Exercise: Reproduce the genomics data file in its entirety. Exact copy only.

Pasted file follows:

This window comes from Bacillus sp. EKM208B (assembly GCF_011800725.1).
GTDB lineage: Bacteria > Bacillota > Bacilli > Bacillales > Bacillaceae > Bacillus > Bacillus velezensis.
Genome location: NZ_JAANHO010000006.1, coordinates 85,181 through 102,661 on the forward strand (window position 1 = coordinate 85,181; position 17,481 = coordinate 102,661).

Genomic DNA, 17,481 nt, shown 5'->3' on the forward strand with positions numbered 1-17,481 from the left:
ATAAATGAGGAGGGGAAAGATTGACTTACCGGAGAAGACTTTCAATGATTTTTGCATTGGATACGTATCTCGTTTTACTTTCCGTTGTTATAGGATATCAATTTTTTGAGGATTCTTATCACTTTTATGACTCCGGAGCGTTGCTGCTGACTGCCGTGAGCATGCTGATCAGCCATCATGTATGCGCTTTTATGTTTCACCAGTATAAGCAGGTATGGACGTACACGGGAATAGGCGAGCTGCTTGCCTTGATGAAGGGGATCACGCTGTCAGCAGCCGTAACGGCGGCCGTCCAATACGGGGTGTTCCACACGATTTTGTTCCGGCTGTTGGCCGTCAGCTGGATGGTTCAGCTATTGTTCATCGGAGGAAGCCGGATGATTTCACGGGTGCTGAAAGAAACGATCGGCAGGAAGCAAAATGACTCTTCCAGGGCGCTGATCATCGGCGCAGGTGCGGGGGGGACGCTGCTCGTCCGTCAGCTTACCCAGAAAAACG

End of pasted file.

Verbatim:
This window comes from Bacillus sp. EKM208B (assembly GCF_011800725.1).
GTDB lineage: Bacteria > Bacillota > Bacilli > Bacillales > Bacillaceae > Bacillus > Bacillus velezensis.
Genome location: NZ_JAANHO010000006.1, coordinates 85,181 through 102,661 on the forward strand (window position 1 = coordinate 85,181; position 17,481 = coordinate 102,661).

Genomic DNA, 17,481 nt, shown 5'->3' on the forward strand with positions numbered 1-17,481 from the left:
ATAAATGAGGAGGGGAAAGATTGACTTACCGGAGAAGACTTTCAATGATTTTTGCATTGGATACGTATCTCGTTTTACTTTCCGTTGTTATAGGATATCAATTTTTTGAGGATTCTTATCACTTTTATGACTCCGGAGCGTTGCTGCTGACTGCCGTGAGCATGCTGATCAGCCATCATGTATGCGCTTTTATGTTTCACCAGTATAAGCAGGTATGGACGTACACGGGAATAGGCGAGCTGCTTGCCTTGATGAAGGGGATCACGCTGTCAGCAGCCGTAACGGCGGCCGTCCAATACGGGGTGTTCCACACGATTTTGTTCCGGCTGTTGGCCGTCAGCTGGATGGTTCAGCTATTGTTCATCGGAGGAAGCCGGATGATTTCACGGGTGCTGAAAGAAACGATCGGCAGGAAGCAAAATGACTCTTCCAGGGCGCTGATCATCGGCGCAGGTGCGGGGGGGACGCTGCTCGTCCGTCAGCTTACCCAGAAAAACG